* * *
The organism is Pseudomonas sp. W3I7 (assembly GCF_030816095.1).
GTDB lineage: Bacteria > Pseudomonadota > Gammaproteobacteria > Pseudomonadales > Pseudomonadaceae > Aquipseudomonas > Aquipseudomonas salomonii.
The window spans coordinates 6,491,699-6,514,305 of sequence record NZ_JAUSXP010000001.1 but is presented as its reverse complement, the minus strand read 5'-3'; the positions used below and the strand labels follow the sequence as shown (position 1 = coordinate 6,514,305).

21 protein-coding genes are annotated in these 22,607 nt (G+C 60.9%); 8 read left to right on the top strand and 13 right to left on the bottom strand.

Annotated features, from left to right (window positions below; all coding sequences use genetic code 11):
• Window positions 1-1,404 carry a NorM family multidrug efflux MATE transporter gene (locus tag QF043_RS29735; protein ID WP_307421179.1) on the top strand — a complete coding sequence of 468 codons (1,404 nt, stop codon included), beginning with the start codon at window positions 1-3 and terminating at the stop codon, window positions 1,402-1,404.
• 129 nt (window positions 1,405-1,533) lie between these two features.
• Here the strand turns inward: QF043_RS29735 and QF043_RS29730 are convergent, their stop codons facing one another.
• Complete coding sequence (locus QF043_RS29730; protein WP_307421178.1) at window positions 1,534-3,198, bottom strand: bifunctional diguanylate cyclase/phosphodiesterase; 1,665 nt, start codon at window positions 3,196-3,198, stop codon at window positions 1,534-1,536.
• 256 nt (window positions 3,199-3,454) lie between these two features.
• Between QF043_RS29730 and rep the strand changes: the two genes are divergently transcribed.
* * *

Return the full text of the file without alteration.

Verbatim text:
The organism is Pseudomonas sp. W3I7 (assembly GCF_030816095.1).
GTDB lineage: Bacteria > Pseudomonadota > Gammaproteobacteria > Pseudomonadales > Pseudomonadaceae > Aquipseudomonas > Aquipseudomonas salomonii.
The window spans coordinates 6,491,699-6,514,305 of sequence record NZ_JAUSXP010000001.1 but is presented as its reverse complement, the minus strand read 5'-3'; the positions used below and the strand labels follow the sequence as shown (position 1 = coordinate 6,514,305).

21 protein-coding genes are annotated in these 22,607 nt (G+C 60.9%); 8 read left to right on the top strand and 13 right to left on the bottom strand.

Annotated features, from left to right (window positions below; all coding sequences use genetic code 11):
• Window positions 1-1,404 carry a NorM family multidrug efflux MATE transporter gene (locus tag QF043_RS29735; protein ID WP_307421179.1) on the top strand — a complete coding sequence of 468 codons (1,404 nt, stop codon included), beginning with the start codon at window positions 1-3 and terminating at the stop codon, window positions 1,402-1,404.
• 129 nt (window positions 1,405-1,533) lie between these two features.
• Here the strand turns inward: QF043_RS29735 and QF043_RS29730 are convergent, their stop codons facing one another.
• Complete coding sequence (locus QF043_RS29730; protein WP_307421178.1) at window positions 1,534-3,198, bottom strand: bifunctional diguanylate cyclase/phosphodiesterase; 1,665 nt, start codon at window positions 3,196-3,198, stop codon at window positions 1,534-1,536.
• 256 nt (window positions 3,199-3,454) lie between these two features.
• Between QF043_RS29730 and rep the strand changes: the two genes are divergently transcribed.